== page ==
4 A fascinating modern counterpart to this intimate association Luther recognized between Christ’s kingship and priesthood is found in the Feast of Christ the King instituted by Pope Pius XI in 1925. Addressing God the Father, the preface says: ‘You anointed Jesus Christ, your only Son, with the oil of gladness, as the eternal priest and universal king. As priest he offered his life on the altar of the cross and redeemed the human race by this one perfect sacrifice of peace. As king he claims dominion over all creation, that he may present to you, his almighty Father an eternal and universal kingdom: a kingdom of truth and life, a kingdom of holiness and grace, a kingdom of justice, love, and peace.’ Christ is being celebrated as King, but the preface (and, to some extent, the prayer over the gifts and the prayer after communion), without any special pleading, also attend to the priesthood of Christ. 5 Some think here of the picture in Wisd. 18: 15 of God’s ‘stern warrior’, the all powerful word who leaps down from heaven to slay the first born of the Egyptians. But see G. B. Caird, The Revelation of St John the Divine (2nd edn., London: A. & C. Black, 1984), 244.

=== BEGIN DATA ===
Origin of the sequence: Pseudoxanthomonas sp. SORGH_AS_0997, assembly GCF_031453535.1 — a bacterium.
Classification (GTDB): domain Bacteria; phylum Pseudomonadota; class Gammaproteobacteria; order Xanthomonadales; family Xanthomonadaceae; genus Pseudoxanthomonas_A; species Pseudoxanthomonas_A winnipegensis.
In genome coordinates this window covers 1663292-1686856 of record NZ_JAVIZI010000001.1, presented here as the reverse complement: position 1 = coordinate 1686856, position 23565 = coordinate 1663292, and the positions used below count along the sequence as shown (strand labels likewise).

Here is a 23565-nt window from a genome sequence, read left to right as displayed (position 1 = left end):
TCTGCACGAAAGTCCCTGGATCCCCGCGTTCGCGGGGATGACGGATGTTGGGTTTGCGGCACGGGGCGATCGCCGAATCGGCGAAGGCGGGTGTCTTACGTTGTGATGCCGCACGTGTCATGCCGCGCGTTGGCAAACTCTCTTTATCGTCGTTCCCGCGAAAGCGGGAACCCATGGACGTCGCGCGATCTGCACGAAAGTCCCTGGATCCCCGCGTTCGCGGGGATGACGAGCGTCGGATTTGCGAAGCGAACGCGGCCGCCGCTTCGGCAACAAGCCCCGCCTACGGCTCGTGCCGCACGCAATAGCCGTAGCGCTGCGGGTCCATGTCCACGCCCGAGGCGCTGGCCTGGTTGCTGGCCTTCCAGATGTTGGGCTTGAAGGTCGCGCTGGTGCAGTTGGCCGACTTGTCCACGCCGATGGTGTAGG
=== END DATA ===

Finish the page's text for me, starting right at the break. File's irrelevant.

The canon of the New Testament includes an entire book on the priesthood of Christ (Hebrews). Even if there are no corresponding books on Christ as prophet and/or on Christ as king, the New Testament thoroughly justifies acknowledging the prophetic and kingly office of Christ. We drew together from the Gospels the reasons for recognizing Jesus to be prophet and king, albeit in his own way. To that evidence one might add some witness from other New Testament books. For example, Revelation, when evoking the divine victory over the Antichrist and his empire, tells its readers that the Lamb who was slain will conquer them, because ‘he is Lord of lords and King of kings’ (Rev. 17: 14). Those royal titles recur a little later, when we learn that the rider at the head of the heavenly armies bears not only the name of ‘the Word of God’ (Rev. 19: 13) but also that of ‘King of kings and Lord of lords’ (Rev. 19: 16). By associating the ‘Word of God’, who presumably bears a divine message and witnesses to the truth of God, closely with the ‘King of kings’, Revelation in its own dramatic way connects Christ’s prophetic and kingly roles.5 This same book has already connected these roles in its opening chapter by calling Christ ‘the faithful witness’ and ‘the ruler of the kings of the earth’ (Rev. 1: 5). This ‘faithful witness’ testifies to the truth, and so is also named as ‘the faithful and true witness’ (Rev. 3: 14). Once again, a close association of Christ’s prophetic and kingly roles crops up in the text of Revelation. It is Hebrews that supplies full warrant for naming Christ ‘priest’, although, as we have seen, other books of the New Testament witness, at least implicitly, to his priestly office. Revelation, as we showed, pictures a kind of heavenly victimhood of Christ through the figure of the Lamb who was slain, but does not call him ‘priest’. It comes very close to doing so, however, when it speaks of him as having ‘freed us [or possibly ‘washed us’] by his blood’ (Rev. 1: 5). A love that drove him to accept a sacrificial victimhood is prominent here, but the active (rather than passive) role of Christ in the sacrifice is to the fore: ‘he freed/washed us.’ This amounts to calling Christ simultaneously ‘priest’ and ‘victim’. The New Testament testifies, then, to Jesus as priest, prophet, and king, with ‘king’ being easily the commonest of these three titles. Only eight titles of Jesus occur more than twenty times in the New Testament, and ‘king’ comes in seventh with thirty-eight occurrences. ‘Priest’, ‘prophet’, and ‘king’ find a home, then, among the many distinctive names or titles with which the New Testament designates Jesus, and belong among the earliest answers to the question: ‘who/what do you say that I am?’ (see Mark 8: 27–9 parr.). The sheer number of his titles (well over one hundred in the New Testament) bears eloquent witness to the fact that no one title exhausts the personal mystery of Christ and his redemptive work.6